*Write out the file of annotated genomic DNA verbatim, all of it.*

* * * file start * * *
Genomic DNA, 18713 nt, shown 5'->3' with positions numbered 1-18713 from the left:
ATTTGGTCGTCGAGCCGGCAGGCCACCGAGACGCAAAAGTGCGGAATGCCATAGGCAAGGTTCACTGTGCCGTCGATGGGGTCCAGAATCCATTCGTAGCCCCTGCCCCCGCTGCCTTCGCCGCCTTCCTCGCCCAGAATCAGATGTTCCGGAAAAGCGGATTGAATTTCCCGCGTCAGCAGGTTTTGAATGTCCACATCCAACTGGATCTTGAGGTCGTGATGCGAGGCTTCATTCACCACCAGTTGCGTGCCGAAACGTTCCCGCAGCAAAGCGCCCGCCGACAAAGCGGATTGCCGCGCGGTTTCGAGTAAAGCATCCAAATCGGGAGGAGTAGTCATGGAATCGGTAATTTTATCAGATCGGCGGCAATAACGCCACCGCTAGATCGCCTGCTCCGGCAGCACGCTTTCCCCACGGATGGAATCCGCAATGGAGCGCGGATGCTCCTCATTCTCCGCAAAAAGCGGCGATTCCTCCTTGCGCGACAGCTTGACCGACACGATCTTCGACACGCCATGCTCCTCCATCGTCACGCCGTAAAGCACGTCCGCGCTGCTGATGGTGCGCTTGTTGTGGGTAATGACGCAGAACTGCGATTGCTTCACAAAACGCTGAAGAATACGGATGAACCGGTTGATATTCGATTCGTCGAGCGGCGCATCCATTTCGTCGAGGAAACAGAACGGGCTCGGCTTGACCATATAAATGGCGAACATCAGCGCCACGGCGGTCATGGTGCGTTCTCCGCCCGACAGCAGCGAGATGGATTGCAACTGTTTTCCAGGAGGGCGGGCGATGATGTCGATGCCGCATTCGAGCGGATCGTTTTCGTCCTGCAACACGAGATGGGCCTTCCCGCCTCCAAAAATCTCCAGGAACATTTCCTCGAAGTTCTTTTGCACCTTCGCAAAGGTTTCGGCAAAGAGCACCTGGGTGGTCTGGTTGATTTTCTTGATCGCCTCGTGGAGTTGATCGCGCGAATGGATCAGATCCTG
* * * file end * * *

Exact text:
Genomic DNA, 18713 nt, shown 5'->3' with positions numbered 1-18713 from the left:
ATTTGGTCGTCGAGCCGGCAGGCCACCGAGACGCAAAAGTGCGGAATGCCATAGGCAAGGTTCACTGTGCCGTCGATGGGGTCCAGAATCCATTCGTAGCCCCTGCCCCCGCTGCCTTCGCCGCCTTCCTCGCCCAGAATCAGATGTTCCGGAAAAGCGGATTGAATTTCCCGCGTCAGCAGGTTTTGAATGTCCACATCCAACTGGATCTTGAGGTCGTGATGCGAGGCTTCATTCACCACCAGTTGCGTGCCGAAACGTTCCCGCAGCAAAGCGCCCGCCGACAAAGCGGATTGCCGCGCGGTTTCGAGTAAAGCATCCAAATCGGGAGGAGTAGTCATGGAATCGGTAATTTTATCAGATCGGCGGCAATAACGCCACCGCTAGATCGCCTGCTCCGGCAGCACGCTTTCCCCACGGATGGAATCCGCAATGGAGCGCGGATGCTCCTCATTCTCCGCAAAAAGCGGCGATTCCTCCTTGCGCGACAGCTTGACCGACACGATCTTCGACACGCCATGCTCCTCCATCGTCACGCCGTAAAGCACGTCCGCGCTGCTGATGGTGCGCTTGTTGTGGGTAATGACGCAGAACTGCGATTGCTTCACAAAACGCTGAAGAATACGGATGAACCGGTTGATATTCGATTCGTCGAGCGGCGCATCCATTTCGTCGAGGAAACAGAACGGGCTCGGCTTGACCATATAAATGGCGAACATCAGCGCCACGGCGGTCATGGTGCGTTCTCCGCCCGACAGCAGCGAGATGGATTGCAACTGTTTTCCAGGAGGGCGGGCGATGATGTCGATGCCGCATTCGAGCGGATCGTTTTCGTCCTGCAACACGAGATGGGCCTTCCCGCCTCCAAAAATCTCCAGGAACATTTCCTCGAAGTTCTTTTGCACCTTCGCAAAGGTTTCGGCAAAGAGCACCTGGGTGGTCTGGTTGATTTTCTTGATCGCCTCGTGGAGTTGATCGCGCGAATGGATCAGATCCTG